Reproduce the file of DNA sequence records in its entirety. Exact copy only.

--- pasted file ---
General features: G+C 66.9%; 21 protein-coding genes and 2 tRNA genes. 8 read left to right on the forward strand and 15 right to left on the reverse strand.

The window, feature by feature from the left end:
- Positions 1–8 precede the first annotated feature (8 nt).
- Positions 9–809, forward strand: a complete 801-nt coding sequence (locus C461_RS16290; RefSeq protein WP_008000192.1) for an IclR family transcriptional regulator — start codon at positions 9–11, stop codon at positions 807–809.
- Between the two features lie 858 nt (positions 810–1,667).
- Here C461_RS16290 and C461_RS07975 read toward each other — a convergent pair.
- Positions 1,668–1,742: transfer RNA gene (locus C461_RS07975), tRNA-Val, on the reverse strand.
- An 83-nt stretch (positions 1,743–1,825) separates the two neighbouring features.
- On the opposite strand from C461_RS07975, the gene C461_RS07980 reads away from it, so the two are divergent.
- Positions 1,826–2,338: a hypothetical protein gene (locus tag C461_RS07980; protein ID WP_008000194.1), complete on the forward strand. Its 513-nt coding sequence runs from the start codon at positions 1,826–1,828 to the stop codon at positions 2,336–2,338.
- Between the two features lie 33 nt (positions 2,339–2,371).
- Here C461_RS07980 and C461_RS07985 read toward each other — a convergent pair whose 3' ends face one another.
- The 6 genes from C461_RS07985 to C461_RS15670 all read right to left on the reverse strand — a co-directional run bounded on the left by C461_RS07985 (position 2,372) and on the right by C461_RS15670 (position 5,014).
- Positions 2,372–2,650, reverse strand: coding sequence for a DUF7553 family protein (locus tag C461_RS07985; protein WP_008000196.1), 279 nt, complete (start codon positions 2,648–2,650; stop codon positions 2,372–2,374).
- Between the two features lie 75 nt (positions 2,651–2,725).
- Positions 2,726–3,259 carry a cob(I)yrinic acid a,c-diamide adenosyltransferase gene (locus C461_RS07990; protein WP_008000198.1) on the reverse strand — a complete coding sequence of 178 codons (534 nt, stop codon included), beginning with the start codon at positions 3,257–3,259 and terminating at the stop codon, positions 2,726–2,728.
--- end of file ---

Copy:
General features: G+C 66.9%; 21 protein-coding genes and 2 tRNA genes. 8 read left to right on the forward strand and 15 right to left on the reverse strand.

The window, feature by feature from the left end:
- Positions 1–8 precede the first annotated feature (8 nt).
- Positions 9–809, forward strand: a complete 801-nt coding sequence (locus C461_RS16290; RefSeq protein WP_008000192.1) for an IclR family transcriptional regulator — start codon at positions 9–11, stop codon at positions 807–809.
- Between the two features lie 858 nt (positions 810–1,667).
- Here C461_RS16290 and C461_RS07975 read toward each other — a convergent pair.
- Positions 1,668–1,742: transfer RNA gene (locus C461_RS07975), tRNA-Val, on the reverse strand.
- An 83-nt stretch (positions 1,743–1,825) separates the two neighbouring features.
- On the opposite strand from C461_RS07975, the gene C461_RS07980 reads away from it, so the two are divergent.
- Positions 1,826–2,338: a hypothetical protein gene (locus tag C461_RS07980; protein ID WP_008000194.1), complete on the forward strand. Its 513-nt coding sequence runs from the start codon at positions 1,826–1,828 to the stop codon at positions 2,336–2,338.
- Between the two features lie 33 nt (positions 2,339–2,371).
- Here C461_RS07980 and C461_RS07985 read toward each other — a convergent pair whose 3' ends face one another.
- The 6 genes from C461_RS07985 to C461_RS15670 all read right to left on the reverse strand — a co-directional run bounded on the left by C461_RS07985 (position 2,372) and on the right by C461_RS15670 (position 5,014).
- Positions 2,372–2,650, reverse strand: coding sequence for a DUF7553 family protein (locus tag C461_RS07985; protein WP_008000196.1), 279 nt, complete (start codon positions 2,648–2,650; stop codon positions 2,372–2,374).
- Between the two features lie 75 nt (positions 2,651–2,725).
- Positions 2,726–3,259 carry a cob(I)yrinic acid a,c-diamide adenosyltransferase gene (locus C461_RS07990; protein WP_008000198.1) on the reverse strand — a complete coding sequence of 178 codons (534 nt, stop codon included), beginning with the start codon at positions 3,257–3,259 and terminating at the stop codon, positions 2,726–2,728.